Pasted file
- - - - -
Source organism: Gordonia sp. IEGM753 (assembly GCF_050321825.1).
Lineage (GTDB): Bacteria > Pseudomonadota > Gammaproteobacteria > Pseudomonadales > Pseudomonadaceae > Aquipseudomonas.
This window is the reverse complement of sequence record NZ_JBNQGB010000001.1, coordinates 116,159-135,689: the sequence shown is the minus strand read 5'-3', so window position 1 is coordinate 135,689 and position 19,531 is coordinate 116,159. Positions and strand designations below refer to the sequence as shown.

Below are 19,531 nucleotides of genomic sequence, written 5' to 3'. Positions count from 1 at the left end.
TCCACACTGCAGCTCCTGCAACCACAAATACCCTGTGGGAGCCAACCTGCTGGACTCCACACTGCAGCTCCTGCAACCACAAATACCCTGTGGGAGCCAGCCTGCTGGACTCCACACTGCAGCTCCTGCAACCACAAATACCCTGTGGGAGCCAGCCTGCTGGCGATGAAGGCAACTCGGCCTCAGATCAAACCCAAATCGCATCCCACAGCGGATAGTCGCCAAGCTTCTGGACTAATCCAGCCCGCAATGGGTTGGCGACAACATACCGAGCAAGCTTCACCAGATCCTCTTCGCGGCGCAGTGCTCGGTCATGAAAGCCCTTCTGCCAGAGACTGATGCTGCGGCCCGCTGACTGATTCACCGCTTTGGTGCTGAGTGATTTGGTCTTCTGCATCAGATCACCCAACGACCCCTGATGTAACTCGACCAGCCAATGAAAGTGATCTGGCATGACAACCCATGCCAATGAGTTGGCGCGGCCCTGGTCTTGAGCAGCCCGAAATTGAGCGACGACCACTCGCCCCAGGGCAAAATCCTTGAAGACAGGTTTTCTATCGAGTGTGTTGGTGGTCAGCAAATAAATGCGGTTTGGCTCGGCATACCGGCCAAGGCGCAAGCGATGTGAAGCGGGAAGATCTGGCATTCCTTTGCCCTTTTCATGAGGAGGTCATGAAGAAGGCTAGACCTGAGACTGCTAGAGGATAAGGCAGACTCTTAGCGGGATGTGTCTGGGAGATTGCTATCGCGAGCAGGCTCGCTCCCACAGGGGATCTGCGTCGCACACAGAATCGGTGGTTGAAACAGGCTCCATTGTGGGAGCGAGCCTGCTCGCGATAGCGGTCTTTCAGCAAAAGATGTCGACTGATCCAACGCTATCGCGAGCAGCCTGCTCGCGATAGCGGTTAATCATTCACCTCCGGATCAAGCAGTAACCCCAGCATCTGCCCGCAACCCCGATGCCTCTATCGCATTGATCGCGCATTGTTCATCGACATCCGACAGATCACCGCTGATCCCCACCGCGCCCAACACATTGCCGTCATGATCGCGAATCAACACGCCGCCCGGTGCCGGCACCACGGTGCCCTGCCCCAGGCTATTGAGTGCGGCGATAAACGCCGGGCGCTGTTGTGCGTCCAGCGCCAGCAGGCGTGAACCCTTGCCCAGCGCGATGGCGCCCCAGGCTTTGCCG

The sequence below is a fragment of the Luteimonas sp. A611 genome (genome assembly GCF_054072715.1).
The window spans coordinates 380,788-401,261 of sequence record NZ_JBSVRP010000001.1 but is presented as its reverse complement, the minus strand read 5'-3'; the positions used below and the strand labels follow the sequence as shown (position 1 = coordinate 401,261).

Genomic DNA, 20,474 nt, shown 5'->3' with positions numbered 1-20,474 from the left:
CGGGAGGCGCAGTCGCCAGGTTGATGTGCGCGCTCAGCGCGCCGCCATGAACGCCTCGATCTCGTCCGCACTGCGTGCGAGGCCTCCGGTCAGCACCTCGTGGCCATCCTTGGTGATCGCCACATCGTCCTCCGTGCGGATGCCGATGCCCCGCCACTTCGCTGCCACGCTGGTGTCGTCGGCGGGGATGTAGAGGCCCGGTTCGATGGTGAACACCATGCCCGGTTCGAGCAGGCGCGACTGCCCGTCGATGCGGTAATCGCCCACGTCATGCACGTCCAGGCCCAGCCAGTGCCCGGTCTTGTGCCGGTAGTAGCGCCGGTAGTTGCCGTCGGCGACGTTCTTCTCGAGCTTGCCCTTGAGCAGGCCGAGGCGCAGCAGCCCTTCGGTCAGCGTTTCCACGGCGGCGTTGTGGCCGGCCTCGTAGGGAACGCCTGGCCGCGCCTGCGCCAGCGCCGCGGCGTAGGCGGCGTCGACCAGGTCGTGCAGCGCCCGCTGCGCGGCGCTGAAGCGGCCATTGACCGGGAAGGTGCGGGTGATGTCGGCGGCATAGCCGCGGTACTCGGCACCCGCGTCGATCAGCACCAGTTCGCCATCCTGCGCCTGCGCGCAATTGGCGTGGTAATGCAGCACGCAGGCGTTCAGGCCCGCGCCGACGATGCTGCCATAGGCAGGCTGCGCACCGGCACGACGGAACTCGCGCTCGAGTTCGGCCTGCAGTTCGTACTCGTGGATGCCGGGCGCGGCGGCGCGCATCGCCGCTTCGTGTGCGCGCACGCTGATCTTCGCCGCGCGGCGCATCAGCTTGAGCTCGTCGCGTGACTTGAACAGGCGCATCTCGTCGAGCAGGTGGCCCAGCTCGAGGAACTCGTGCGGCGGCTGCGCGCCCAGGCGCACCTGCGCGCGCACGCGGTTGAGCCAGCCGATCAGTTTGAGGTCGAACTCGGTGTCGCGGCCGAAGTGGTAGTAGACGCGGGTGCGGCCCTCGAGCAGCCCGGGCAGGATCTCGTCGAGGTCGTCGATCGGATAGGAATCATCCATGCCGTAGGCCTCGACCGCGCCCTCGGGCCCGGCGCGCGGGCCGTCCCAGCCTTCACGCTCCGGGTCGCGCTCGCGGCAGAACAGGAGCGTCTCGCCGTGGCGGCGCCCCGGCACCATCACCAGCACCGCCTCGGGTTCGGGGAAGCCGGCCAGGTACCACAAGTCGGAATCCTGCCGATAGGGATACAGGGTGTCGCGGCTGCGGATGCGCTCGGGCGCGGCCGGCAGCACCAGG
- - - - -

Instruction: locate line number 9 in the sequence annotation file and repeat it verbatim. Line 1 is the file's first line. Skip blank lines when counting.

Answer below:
CGGGAGGCGCAGTCGCCAGGTTGATGTGCGCGCTCAGCGCGCCGCCATGAACGCCTCGATCTCGTCCGCACTGCGTGCGAGGCCTCCGGTCAGCACCTCGTGGCCATCCTTGGTGATCGCCACATCGTCCTCCGTGCGGATGCCGATGCCCCGCCACTTCGCTGCCACGCTGGTGTCGTCGGCGGGGATGTAGAGGCCCGGTTCGATGGTGAACACCATGCCCGGTTCGAGCAGGCGCGACTGCCCGTCGATGCGGTAATCGCCCACGTCATGCACGTCCAGGCCCAGCCAGTGCCCGGTCTTGTGCCGGTAGTAGCGCCGGTAGTTGCCGTCGGCGACGTTCTTCTCGAGCTTGCCCTTGAGCAGGCCGAGGCGCAGCAGCCCTTCGGTCAGCGTTTCCACGGCGGCGTTGTGGCCGGCCTCGTAGGGAACGCCTGGCCGCGCCTGCGCCAGCGCCGCGGCGTAGGCGGCGTCGACCAGGTCGTGCAGCGCCCGCTGCGCGGCGCTGAAGCGGCCATTGACCGGGAAGGTGCGGGTGATGTCGGCGGCATAGCCGCGGTACTCGGCACCCGCGTCGATCAGCACCAGTTCGCCATCCTGCGCCTGCGCGCAATTGGCGTGGTAATGCAGCACGCAGGCGTTCAGGCCCGCGCCGACGATGCTGCCATAGGCAGGCTGCGCACCGGCACGACGGAACTCGCGCTCGAGTTCGGCCTGCAGTTCGTACTCGTGGATGCCGGGCGCGGCGGCGCGCATCGCCGCTTCGTGTGCGCGCACGCTGATCTTCGCCGCGCGGCGCATCAGCTTGAGCTCGTCGCGTGACTTGAACAGGCGCATCTCGTCGAGCAGGTGGCCCAGCTCGAGGAACTCGTGCGGCGGCTGCGCGCCCAGGCGCACCTGCGCGCGCACGCGGTTGAGCCAGCCGATCAGTTTGAGGTCGAACTCGGTGTCGCGGCCGAAGTGGTAGTAGACGCGGGTGCGGCCCTCGAGCAGCCCGGGCAGGATCTCGTCGAGGTCGTCGATCGGATAGGAATCATCCATGCCGTAGGCCTCGACCGCGCCCTCGGGCCCGGCGCGCGGGCCGTCCCAGCCTTCACGCTCCGGGTCGCGCTCGCGGCAGAACAGGAGCGTCTCGCCGTGGCGGCGCCCCGGCACCATCACCAGCACCGCCTCGGGTTCGGGGAAGCCGGCCAGGTACCACAAGTCGGAATCCTGCCGATAGGGATACAGGGTGTCGCGGCTGCGGATGCGCTCGGGCGCGGCCGGCAGCACCAGG